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fmaignan
New Member

Hot Mess of a data sets

I am sure someone far more adept than I am in excel may have solution to this.  I am trying to use Power Query to pull data from a Laboratory Information Management System (LIMS).  The data is organized in tables that range from 4,500 rows to over 2 million rows.  The ultimate goal is to have a user paste a list of lot numbers on a worksheet and press a VBA button to return specific numeric data from testing results.  The challenge here is that the various LIMS data tables have varying relationships that I cannot recreate in Power Query or the Data model.  Excel tells me these are "many to many" relationships that are not supported.  I can use Crystal Reports to build a report just fine but that has to be exported to Excel and cleaned up.  I can provide as much detail as possible if someone has ideas/suggestions.

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BA_Pete
Super User
Super User

Hi @fmaignan ,

 

Database relationships aren't the same thing as data model relationships. DB relationships generally just identify fields that contain the same data and aren't really concerned with cardinality.

 

To get your tables to work for you in Excel, you're going to need to construct a Star Schema model:

https://docs.microsoft.com/en-us/power-bi/guidance/star-schema 

 

Broadly speaking, you will need to find or create dimensions tables that only contain unique values of filterable dimensions, that you can relate on a one-to-many basis to each of your fact tables. In excel, this will involve adding all of your tables to the native data model then creating the relationships between them.

 

If you can share a small example of one of your fact tables with sensitive data removed, I can give you an example of how to create a dimension table and relationship from it using Power Query and the data model.

 

Pete



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Thank you Pete.  Not sure if this helps, but this is what I see in Crystal Reports.

fmaignan_0-1655489137829.png

I don't think I have the Power BI tools loaded on my laptop.  I could petition our IT folks for it, but we are unfortunately in a pretty tightly controlled environment manufacturing pharmaceuticals.  I am sure there is a way to pull the data into Excel to allow for sorting/querying, but I am afraid I've bitten off more than I can chew on this one.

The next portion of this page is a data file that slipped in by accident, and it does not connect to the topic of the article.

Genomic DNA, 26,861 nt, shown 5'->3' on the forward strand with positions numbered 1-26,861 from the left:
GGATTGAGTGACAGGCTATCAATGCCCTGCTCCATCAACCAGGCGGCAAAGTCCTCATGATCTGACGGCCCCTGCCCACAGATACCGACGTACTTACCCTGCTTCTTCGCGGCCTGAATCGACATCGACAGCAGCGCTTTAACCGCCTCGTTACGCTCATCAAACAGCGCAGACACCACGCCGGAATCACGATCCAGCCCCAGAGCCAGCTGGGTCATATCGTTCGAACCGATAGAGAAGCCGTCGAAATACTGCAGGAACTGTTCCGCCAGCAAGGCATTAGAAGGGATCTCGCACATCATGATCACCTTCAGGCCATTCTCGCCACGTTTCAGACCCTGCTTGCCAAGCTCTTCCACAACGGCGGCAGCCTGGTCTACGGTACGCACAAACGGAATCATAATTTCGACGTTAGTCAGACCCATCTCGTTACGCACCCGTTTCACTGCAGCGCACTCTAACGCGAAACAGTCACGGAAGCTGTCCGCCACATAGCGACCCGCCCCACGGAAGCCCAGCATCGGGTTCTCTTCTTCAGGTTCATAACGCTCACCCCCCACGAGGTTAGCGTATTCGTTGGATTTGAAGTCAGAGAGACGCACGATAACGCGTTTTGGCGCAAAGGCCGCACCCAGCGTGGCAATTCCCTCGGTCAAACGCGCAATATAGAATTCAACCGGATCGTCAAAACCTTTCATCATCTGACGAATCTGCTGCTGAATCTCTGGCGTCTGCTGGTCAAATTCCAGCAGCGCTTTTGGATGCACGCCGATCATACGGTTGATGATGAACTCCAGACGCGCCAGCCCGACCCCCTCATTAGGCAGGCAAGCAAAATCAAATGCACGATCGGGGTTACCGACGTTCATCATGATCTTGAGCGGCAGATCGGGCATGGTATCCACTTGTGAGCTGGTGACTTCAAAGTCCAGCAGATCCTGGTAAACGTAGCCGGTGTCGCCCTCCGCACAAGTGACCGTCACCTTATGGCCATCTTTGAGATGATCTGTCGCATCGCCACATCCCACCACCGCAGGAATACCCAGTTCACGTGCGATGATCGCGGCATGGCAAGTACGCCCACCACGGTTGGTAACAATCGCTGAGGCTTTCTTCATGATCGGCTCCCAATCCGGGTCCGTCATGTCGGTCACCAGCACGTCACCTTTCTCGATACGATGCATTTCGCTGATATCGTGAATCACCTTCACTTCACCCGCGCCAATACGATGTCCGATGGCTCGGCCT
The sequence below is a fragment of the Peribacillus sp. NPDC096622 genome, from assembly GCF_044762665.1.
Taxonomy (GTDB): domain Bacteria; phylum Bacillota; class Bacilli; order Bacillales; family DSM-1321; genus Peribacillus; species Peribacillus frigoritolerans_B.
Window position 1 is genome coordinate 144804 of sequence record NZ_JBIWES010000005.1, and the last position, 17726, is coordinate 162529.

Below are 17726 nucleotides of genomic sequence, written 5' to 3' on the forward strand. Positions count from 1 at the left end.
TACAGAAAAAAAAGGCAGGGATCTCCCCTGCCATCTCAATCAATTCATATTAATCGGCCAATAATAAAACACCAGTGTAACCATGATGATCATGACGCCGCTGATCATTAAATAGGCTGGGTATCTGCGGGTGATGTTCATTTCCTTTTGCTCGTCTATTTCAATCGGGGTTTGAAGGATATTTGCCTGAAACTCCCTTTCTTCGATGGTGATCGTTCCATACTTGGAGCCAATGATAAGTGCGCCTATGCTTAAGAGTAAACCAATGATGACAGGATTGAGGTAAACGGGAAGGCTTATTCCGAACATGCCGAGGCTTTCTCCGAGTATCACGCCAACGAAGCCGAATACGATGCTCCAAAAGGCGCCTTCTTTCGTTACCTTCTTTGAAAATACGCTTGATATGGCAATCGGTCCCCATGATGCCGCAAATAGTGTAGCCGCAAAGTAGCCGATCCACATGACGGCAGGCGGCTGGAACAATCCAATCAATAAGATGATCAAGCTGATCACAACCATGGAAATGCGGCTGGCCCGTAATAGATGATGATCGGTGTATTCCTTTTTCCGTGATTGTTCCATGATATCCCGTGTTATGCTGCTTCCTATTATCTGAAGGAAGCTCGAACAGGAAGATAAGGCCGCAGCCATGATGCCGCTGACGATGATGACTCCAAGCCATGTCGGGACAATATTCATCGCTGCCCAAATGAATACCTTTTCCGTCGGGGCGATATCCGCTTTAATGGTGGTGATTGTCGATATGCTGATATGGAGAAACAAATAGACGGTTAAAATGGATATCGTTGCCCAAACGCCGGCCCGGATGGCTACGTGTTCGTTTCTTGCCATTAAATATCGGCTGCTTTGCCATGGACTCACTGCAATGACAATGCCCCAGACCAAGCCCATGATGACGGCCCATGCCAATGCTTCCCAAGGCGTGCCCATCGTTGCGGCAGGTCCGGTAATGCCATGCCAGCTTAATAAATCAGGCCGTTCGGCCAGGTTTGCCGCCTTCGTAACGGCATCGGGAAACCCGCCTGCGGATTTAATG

Hi @fmaignan ,

 

Difficult for me to give an example query working from a screenshot, but I can say that the relationships you're seeing there are DB relationships. They're just telling you which fields are 'the same' as each other, rather than having any useable cardinality for a data model.

 

You aren't necessarily going to need Power BI to do any of this either. The article I linked is just about the creation of star schema structure models, and will work just as well using the Excel native data model features if you want/need to go that far.

 

Based on the limited info I have available, I would broadly recommend starting out like this:

 

I'm assuming for the sake of example that the 'lot numbers' your users are going to be pasting into your worksheet are the [ID_Numeric] values from your SAMPLE table.

 

1) Connect to your DB from Power Query (PQ) and import your SAMPLE table. Call it 'SAMPLE'.

2) Create a named table on a sheet where you want users to paste in ID numbers. In PQ, import this named table into a new query called 'inputID', and call the column 'inputID' as well.

3) Back in your SAMPLE query, filter the [ID_Numeric] column and select any ID value to filter. We're just doing this to quickly create the query step structure we need. You should see the code generated for this step in the formula bar in PQ.

4) Edit the code generated in step 3 so it looks something like this:

 

= Table.SelectRows(previousStepName, each List.Contains(List.Buffer(inputID[inputID]), [ID_Numeric]))

//Where 'previousStepName' should have been auto-filled for you

 

This will filter your SAMPLE table where only the ID values that are found in the pasted user list, via the inputID query, are shown.

5) Select 'Close and Load To...' and choose where you want the tables to go to. I would suggest that you would want to apply the inputID table as 'Connection Only', as you have no real use for this data beyond its use in filtering the fact table(s).

 

You should now have the basic structure to enable the following process to control what data is brought into your worksheets/data model:

- User pastes IDs into named table

- User refreshes existing connections

- PQ runs queries, filters fact table(s), and sends back to wherever you decided the data should go for reporting.

 

It's clearly going to get more complicated than this when you start factoring in your other tables and what you want/need to do with them but, as above, I'm working pretty blind here, so this is just the concept that I would start out with.

 

Pete



Now accepting Kudos! If my post helped you, why not give it a thumbs-up?

Proud to be a Datanaut!




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